Referrals to the National Referral Mechanism jumped by 25 per cent in a single year, between 2010 and 2011. In response, the government is set to roll out the Border Policing Command (BPC) this year as part of the National Crime Agency (NCA), reinforcing a UK anti-trafficking strategy based around border security.
However, the nature of trafficking to the UK means prevention must begin before the border.
The UK Human Trafficking Centre (UKHTC) reports more than 2,000 potential victims of trafficking were identified in 2011, although less than half of these victims were officially referred to the National Referral Mechanism for protection. Many of these potential victims were from Nigeria, which is in part why IPPR has conducted a transnational study exploring the experiences of more than 40 victims of trafficking from Nigeria to the UK, the findings (pdf) of which were released yesterday.
The consequences of failing to prevent trafficking were starkly illustrated by in-depth interviews in which victims recalled being beaten, raped, and forced into sex work and domestic servitude once they arrived in the UK.
There are three problems with trying to prevent trafficking largely through the use of border control.
The first is border control is not an effective deterrent for traffickers, who exploit the victims’ strong desire to leave often desperate situations at home. The phenomenon of ‘better life syndrome’ emerged repeatedly in interviews with victims, explained as an unwavering faith in the opportunities abroad that often blinds people to the harsh realities of trafficking.
Greater security in airports is obviously important, but it is not enough to prevent trafficking. Almost three quarters of our interview respondents indicated they flew to the UK in a single journey – successfully evading border controls.
The second argument in favour of an anti-trafficking policy less focused on border controls is some traffickers will always find a way in. It is critical to have a strategy in place which deals with trafficking once it occurs, rather than pretending it can always be stopped at the border.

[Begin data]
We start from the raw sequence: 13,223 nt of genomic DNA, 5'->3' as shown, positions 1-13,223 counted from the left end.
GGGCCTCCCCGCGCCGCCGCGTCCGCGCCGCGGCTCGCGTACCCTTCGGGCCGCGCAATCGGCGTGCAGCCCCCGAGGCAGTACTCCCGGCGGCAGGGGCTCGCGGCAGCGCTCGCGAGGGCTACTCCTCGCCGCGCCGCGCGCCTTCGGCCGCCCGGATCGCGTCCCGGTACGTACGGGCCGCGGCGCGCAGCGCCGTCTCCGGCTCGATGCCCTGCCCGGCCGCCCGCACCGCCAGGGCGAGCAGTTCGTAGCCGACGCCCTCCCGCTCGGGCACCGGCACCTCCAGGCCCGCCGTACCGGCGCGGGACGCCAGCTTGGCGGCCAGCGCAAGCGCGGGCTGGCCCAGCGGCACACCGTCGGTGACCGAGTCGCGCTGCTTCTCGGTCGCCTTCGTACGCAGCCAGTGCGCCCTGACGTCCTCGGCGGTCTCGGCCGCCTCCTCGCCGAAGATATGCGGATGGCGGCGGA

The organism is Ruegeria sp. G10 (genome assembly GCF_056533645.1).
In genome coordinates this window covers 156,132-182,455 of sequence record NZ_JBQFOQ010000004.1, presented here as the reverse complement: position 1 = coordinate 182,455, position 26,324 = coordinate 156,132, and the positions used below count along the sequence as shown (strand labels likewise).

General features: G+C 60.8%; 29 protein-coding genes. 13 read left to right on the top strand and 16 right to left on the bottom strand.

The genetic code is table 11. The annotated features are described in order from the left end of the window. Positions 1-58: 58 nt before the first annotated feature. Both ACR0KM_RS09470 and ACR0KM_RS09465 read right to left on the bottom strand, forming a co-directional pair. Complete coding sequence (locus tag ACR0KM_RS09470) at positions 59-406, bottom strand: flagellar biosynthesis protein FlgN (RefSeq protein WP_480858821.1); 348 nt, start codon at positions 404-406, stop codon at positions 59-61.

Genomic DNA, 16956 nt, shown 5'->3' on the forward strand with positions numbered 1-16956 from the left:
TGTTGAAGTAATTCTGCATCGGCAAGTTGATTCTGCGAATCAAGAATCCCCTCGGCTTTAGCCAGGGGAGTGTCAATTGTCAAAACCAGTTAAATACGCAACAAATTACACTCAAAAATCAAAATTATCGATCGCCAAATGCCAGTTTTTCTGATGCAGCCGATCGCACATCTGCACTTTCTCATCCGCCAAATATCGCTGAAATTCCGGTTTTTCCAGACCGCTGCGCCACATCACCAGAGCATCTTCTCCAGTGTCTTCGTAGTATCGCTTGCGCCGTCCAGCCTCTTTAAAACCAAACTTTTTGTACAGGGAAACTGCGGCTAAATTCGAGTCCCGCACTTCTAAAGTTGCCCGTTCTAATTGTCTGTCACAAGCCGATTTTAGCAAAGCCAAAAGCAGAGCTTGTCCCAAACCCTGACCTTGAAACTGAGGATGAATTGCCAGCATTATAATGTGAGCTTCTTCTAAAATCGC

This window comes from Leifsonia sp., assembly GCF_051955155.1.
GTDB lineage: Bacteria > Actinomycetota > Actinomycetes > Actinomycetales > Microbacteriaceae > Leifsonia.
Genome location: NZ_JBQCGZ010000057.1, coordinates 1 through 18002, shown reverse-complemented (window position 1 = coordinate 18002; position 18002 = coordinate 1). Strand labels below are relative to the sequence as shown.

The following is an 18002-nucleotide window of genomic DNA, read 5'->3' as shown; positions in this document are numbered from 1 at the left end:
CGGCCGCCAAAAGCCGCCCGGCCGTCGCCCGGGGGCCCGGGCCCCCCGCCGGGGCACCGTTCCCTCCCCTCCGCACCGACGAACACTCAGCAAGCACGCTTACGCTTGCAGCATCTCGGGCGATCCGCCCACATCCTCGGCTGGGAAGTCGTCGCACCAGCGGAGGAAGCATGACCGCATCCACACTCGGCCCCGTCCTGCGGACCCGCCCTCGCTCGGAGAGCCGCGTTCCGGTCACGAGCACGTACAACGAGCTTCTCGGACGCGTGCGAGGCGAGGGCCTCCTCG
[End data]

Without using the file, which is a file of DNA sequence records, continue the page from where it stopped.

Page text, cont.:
The government’s ‘First Responders’, which include statutory agents such as the police, local authorities, UK Border Agency, and Border Force, were described as intimidating by respondents, especially those who were concerned about their lack of immigration status. The third sector could be instrumental here in improving access to protection.
As a final caution against fetishising border control, there needs to be recognition this measure fails to address the demand for exploitative labour that both attracts traffickers and may be met by vulnerable migrants who have already eluded regulations, by those who are not subject to immigration control (including EU migrants), or indeed by vulnerable people in the UK.
In addition to beefing up security capabilities at the border and beyond as the government intends, the UK needs much better enforcement of laws around child protection, vulnerable employment and sex work. More work also needs to be done with migrant communities in the UK to communicate messages about the law in the UK, unpick what constitutes trafficking, explain what support is available for victims, and drive home the consequences for traffickers of being caught. Community organisations and religious institutions could lead in raising awareness among their members.
The Border Policing Command may prove to be a valuable initiative, but it should not be the focal point on which the government hinges all its hopes for prevention of human trafficking to the UK. Strategies for prevention should be in play even before borders are crossed, which is why the government should also be cooperating with Nigerian officials to stop trafficking.